What We Know Brand Awareness for the Quorn Brand - Cover
Brand Deep DivesMay 20, 2020

What We Know About Brand Awareness for the Quorn Brand

May 20, 2020
Joy Corkery Prof Pic
Joy Corkery
Head of Content Operations

In a world where meat-free alternatives are becoming the norm, the Quorn brand is thriving. So much so that company bosses expect it to become a billion-dollar business by 2027. Quorn has been present in the US since 2002 and, despite a shaky few years in the beginning, is going from strength to strength. Need an example? The Vegconomist reported that “in a market where $2.3bn of chicken nuggets are sold every year, Quorn nuggets are the fastest-selling product within the meat-free category in Kroger”.

But these sales didn’t come out of nowhere. For each dollar spent on a Quorn product, there had to be a consumer aware of the brand behind it. So, while others report on how much money Quorn is making, we decided to research the driving force behind their success: brand awareness.

We surveyed 1,600 people in the US to determine the demographics most aware of the meat-free brand. We then looked at Quorn’s recent marketing efforts to analyze the effect campaigns have had on brand awareness, and offer suggestions to the brand on how they can grow even further.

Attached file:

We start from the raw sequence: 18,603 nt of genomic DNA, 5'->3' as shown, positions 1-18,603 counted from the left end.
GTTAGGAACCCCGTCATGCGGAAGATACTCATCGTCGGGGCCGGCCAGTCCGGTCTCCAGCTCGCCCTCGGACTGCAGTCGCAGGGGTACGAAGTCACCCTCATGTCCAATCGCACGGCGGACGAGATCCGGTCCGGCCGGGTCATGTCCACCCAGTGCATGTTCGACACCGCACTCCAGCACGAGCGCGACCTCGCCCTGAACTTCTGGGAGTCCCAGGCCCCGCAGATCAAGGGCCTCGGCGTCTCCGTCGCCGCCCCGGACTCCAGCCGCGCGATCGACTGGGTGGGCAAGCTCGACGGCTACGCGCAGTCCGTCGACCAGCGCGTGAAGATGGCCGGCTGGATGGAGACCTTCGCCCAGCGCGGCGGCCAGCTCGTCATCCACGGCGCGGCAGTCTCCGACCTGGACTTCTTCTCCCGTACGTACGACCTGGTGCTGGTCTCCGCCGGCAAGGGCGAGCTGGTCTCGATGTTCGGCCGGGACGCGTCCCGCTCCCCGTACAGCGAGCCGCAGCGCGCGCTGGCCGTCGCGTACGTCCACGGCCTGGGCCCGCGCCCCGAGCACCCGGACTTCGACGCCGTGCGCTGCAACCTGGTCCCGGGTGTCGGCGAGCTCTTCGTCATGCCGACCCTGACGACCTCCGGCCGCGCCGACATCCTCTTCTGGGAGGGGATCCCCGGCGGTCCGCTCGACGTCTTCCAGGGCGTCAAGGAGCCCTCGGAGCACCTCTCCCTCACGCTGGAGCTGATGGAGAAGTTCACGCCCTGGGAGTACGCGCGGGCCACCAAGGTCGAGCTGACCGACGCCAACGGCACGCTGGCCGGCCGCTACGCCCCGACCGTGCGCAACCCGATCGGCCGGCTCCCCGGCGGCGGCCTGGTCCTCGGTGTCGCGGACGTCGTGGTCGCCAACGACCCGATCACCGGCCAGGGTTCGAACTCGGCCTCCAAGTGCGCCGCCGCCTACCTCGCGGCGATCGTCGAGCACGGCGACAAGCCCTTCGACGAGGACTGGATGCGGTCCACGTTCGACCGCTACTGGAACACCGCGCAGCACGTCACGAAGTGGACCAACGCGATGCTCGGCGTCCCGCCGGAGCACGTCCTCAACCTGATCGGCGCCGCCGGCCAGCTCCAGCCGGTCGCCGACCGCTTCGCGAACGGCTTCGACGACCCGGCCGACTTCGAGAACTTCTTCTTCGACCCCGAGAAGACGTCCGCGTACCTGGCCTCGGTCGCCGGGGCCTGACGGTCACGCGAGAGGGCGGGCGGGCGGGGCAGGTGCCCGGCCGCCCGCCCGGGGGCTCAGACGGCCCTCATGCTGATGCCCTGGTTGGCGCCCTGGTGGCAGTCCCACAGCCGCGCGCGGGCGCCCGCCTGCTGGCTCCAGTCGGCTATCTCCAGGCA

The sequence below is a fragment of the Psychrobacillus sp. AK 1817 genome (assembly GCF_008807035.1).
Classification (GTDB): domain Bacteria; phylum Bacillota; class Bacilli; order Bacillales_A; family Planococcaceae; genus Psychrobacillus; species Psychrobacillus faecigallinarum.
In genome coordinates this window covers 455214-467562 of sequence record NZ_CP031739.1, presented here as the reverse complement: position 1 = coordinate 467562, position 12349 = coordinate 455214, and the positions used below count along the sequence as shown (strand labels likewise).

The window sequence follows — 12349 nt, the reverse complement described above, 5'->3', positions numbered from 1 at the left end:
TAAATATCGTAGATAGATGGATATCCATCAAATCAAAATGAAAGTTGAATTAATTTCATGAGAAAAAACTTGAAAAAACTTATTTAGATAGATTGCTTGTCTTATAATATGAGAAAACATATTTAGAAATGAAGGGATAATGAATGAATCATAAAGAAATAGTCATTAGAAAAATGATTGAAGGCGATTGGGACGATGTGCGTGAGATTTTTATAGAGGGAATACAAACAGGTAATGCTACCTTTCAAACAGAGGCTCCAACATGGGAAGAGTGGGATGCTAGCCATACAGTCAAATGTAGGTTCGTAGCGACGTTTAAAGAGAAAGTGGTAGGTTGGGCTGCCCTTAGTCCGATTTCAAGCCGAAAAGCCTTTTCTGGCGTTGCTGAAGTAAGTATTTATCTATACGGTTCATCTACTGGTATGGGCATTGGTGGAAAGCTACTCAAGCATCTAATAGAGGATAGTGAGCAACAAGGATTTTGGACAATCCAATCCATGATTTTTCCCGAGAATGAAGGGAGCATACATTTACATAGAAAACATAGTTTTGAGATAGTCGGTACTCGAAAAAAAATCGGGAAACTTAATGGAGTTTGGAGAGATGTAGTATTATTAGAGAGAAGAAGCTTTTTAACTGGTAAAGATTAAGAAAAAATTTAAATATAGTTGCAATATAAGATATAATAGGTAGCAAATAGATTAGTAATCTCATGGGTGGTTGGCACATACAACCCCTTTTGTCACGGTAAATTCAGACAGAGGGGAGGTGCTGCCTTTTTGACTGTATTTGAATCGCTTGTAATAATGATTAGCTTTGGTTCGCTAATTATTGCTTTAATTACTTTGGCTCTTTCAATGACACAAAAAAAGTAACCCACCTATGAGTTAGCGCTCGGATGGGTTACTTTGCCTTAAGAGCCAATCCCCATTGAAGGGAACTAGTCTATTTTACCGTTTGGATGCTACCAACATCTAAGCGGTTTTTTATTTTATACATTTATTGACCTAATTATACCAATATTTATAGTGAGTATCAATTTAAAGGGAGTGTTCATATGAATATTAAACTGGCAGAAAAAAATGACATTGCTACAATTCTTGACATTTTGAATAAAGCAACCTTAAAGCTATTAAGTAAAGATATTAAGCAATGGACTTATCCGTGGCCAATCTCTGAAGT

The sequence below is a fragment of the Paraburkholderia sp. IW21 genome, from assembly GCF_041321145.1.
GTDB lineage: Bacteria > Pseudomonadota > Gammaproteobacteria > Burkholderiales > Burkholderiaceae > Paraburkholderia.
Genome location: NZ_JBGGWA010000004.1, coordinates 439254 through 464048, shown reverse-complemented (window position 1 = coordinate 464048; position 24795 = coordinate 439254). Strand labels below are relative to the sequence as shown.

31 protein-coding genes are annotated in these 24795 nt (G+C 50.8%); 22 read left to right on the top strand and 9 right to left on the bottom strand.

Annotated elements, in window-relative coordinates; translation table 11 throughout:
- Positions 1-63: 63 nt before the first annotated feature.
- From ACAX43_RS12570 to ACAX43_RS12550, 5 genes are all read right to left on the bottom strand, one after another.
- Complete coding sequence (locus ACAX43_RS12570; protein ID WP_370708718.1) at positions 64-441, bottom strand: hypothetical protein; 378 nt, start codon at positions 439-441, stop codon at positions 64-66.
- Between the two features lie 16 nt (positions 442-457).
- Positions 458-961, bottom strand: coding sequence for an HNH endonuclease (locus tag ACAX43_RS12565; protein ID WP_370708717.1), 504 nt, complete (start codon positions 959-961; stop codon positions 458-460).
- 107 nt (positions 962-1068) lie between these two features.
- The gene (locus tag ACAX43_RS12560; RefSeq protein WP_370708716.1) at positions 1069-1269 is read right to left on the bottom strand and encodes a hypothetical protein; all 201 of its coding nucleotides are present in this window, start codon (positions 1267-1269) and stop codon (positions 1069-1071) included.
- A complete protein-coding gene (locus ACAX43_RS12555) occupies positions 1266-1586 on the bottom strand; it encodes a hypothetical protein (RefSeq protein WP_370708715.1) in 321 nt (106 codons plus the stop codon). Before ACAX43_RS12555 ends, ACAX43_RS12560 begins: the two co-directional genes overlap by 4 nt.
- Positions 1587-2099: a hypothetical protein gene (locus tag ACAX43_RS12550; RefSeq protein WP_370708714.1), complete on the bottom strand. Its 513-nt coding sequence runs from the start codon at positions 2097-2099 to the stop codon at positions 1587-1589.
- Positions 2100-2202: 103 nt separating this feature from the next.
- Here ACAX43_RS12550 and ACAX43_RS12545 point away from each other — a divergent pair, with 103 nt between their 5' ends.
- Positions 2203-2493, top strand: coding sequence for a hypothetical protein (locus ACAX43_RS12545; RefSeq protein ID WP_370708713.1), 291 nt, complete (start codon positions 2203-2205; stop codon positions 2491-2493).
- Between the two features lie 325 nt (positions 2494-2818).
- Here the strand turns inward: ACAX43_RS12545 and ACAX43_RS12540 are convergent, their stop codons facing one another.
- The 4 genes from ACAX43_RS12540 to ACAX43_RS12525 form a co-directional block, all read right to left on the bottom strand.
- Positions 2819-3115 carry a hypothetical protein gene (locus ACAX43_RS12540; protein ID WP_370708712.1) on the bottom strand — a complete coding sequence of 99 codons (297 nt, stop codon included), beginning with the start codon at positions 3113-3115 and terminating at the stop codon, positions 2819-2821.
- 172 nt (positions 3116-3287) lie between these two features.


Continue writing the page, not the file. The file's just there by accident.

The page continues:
The Basic Demographics

There are some demographics in which brand awareness remains the same for the Quorn brand, for example, gender, age, and income. The first area in which we found an interesting difference was in education. While those with a medium level of education stayed somewhat close to the brand awareness level of the general population (8%), those with a high level of education shot up to 13%. Low education levels saw brand awareness plummet to just 3%. In fact, higher education was the demographic that brought the most change in brand awareness. Why is that?

A look at Quorn’s marketing efforts in the US doesn’t suggest any strategy to target highly educated people, so the results must go beyond that.

One hypothesis is that universities are driving change. Already as far back as 2013, universities, such as Oakwood University and the University of California, were setting the standard for meat-free eating on campuses. Now, we can’t determine if Quorn is a product used by any of the US universities supporting meat-free meals. However, this initiative may have been a prompt for students to look into the brands currently playing in the market.

Again, the main cause of this result cannot be clarified without further research. The aim of this article is to simply point out that highly educated people in the US can be a key audience to help Quorn’s brand growth in the future. It’s certainly worth looking into how marketing campaigns can be improved using this information.

No Helping Hand From the Environment

Survey respondents who consider themselves environmentally friendly are just slightly more aware of the Quorn brand than the general population (9% v. 8%). This is surprising considering Quorn states quite clearly on its website and across its social media channels that its product is environmentally friendly.